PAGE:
Further reading[edit]

  • Howard, Margo. Eppie: The Story of Ann Landers. New York: Putnam, 1982. ISBN 0-399-12688-0.
  • Pottker, Janice, and Bob Speziale. Dear Ann, Dear Abby: The Unauthorized Biography of Ann Landers and Abigail Van Buren. New York: Dodd, Mead, 1987. ISBN 0-396-08906-2.
  • Aronson, Virginia. Ann Landers and Abigail Van Buren. Women of achievement. Philadelphia: Chelsea House Publishers, 2000. ISBN 0-7910-5297-4. (children's book).
  • Landers, Ann, and Margo Howard. A Life in Letters: Ann Landers' Letters to Her Only Child. New York, NY: Warner Books, 2003. ISBN 0-446-53271-1.
  • Gudelunas, David. Confidential to America: Newspaper Advice Columns and Sexual Education. Edison, NJ: Transaction, 2007. ISBN 1-4128-0688-7.[2]
  • Rochman, Sue. Dear Ann Landers. Fall, 2010. CR magazine (magazine profile)

References[edit]

  1. ^ "Ann Landers: Biography from Answers.com". Answers Corporation. 2009. Retrieved 2009-06-06. 
  2. ^ a b c d Gudelunas, David (2007). Confidential to America: Newspaper Advice Columns and Sexual Education. Edison, NJ: Transaction. p. 234. ISBN 978-1-4128-0688-6. 
  3. ^ Jack Shafer (February 5, 2009). "What Would Ann Landers Advise? Ann's daughter, advice columnist Margo Howard, gets ugly with advice columnist Amy Dickinson". Slate Magazine. 
  4. ^ "Ann Landers," The Post-Register (Idaho Falls), October 16, 1955, pB-2
  5. ^ Advice for the Lonely Hearts Time, January 19, 1981. Accessed online May 24, 2007.
  6. ^ a b "Advice Columnist Ann Landers Leaves Chicago Sun-Times for Rival Tribune". The Telegraph. Associated Press. February 14, 1987. Retrieved May 18, 2016. 
  7. ^ a b "Popular Advice Columnist Ann Landers Joins Tribune". Chicago Tribune. February 13, 1987. Retrieved May 23, 2016.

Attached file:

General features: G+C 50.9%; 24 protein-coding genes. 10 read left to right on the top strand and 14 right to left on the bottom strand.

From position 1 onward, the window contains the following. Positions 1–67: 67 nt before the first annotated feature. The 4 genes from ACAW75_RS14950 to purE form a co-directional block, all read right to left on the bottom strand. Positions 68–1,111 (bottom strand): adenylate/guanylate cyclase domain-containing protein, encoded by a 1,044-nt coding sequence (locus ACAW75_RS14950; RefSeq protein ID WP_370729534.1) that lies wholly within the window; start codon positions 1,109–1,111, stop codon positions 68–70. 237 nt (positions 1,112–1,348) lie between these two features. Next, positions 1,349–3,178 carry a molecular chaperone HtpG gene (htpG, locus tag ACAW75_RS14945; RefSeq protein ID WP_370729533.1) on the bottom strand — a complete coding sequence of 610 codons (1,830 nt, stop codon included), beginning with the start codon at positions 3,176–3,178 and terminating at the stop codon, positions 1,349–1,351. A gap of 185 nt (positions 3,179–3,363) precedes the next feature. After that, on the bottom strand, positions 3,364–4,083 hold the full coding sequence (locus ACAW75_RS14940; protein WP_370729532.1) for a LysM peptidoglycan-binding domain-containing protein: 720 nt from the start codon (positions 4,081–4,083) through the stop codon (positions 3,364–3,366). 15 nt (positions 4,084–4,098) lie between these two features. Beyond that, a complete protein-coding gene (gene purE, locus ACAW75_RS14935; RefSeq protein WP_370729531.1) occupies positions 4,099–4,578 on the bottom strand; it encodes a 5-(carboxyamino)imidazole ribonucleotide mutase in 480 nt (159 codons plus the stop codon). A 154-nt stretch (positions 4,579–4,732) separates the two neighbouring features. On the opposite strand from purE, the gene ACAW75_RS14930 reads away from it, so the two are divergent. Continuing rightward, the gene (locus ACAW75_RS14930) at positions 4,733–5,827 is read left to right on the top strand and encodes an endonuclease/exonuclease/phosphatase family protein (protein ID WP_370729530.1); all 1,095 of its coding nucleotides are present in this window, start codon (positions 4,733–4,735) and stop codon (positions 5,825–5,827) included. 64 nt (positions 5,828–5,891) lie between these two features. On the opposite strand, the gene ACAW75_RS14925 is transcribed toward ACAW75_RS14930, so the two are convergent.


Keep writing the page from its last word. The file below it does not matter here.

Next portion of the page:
8. ^ Anderson, Jon. "Advice columnist Ann Landers dead at 83". Chicago Tribune. Retrieved May 16, 2016. 
  9. ^ "Man, Woman Will Replace Ann Landers at Sun-Times". Los Angeles Times. Associated Press. June 4, 1987. Retrieved May 16, 2016. 
  10. ^ Ann Landers in favor of legalizing Prostitution Sex Worker Support Cyber Center. Accessed online January 10, 2008
  11. ^ Not Accepted, Ann Landers, January 8, 1973
  12. ^ Ann Landers – July 23, 1976
  13. ^ The Washington Post, Times Herald (1959–1973). Washington, D.C.: January 9, 1973. p. B11. Available on ProQuest.
  14. ^ The Washington Post, Times Herald (1959–1973). Washington, D.C.: March 2, 1973. p. B8. "I am with the psychiatrists who believe homosexuals are sick and that sex between two men or two women is unnatural."
  15. ^ The Washington Post, Times Herald (1959–1973). Washington, D.C.: April 24, 1973. p. B6. "I have rethought my position and I believe my original conclusion is correct. Homosexuality is unnatural. Individuals who prefer members of their own gender as sex partners are sick."
  16. ^ Homosexuals prefer their lifestyle, Ann Landers, April 27, 1992
  17. ^ Good-bye, Eppie, Chicago Free Press, Paul Varnell, September 11, 2002
  18. ^ "Ask Ann Landers," Chicago Tribune, July 21, 1996
  19. ^ Tabor, Mary B.W. (January 17, 1996). "Book Notes". New York Times. Retrieved 2010-02-23. 
  20. ^ Halloween Poisonings Snopes.com, October 27, 2005. Accessed online January 10, 2008.
  21. ^ Reppy & DeFuniak, Community Property in the United States, pages 137–138 (Bobbs-Merrill 1975).
  22. ^ Snopes website
  23. ^ "Ann Landers Last Column". CBS News. July 27, 2002. Retrieved 2013-01-08. 
  24. ^ Astor, Dave (January 13, 2003). "Who's Answering 'Annie's Mailbox'?". Editor & Publisher. 
  25. ^ Mitchell, Kathy; Sugar, Marcy (April 13, 2016). "Annie's Mailbox for 4/13/2016". Arcamax. Retrieved April 13, 2016. 
  26. ^ Mitchell, Kathy; Sugar, Marcy (June 30, 2016). "Living Our Lives to the Fullest". Creators Syndicate. Retrieved June 30, 2016. 
  27. ^ Judd, Robin. "Ann Landers biography". Jewish Virtual Library. 

External links[edit]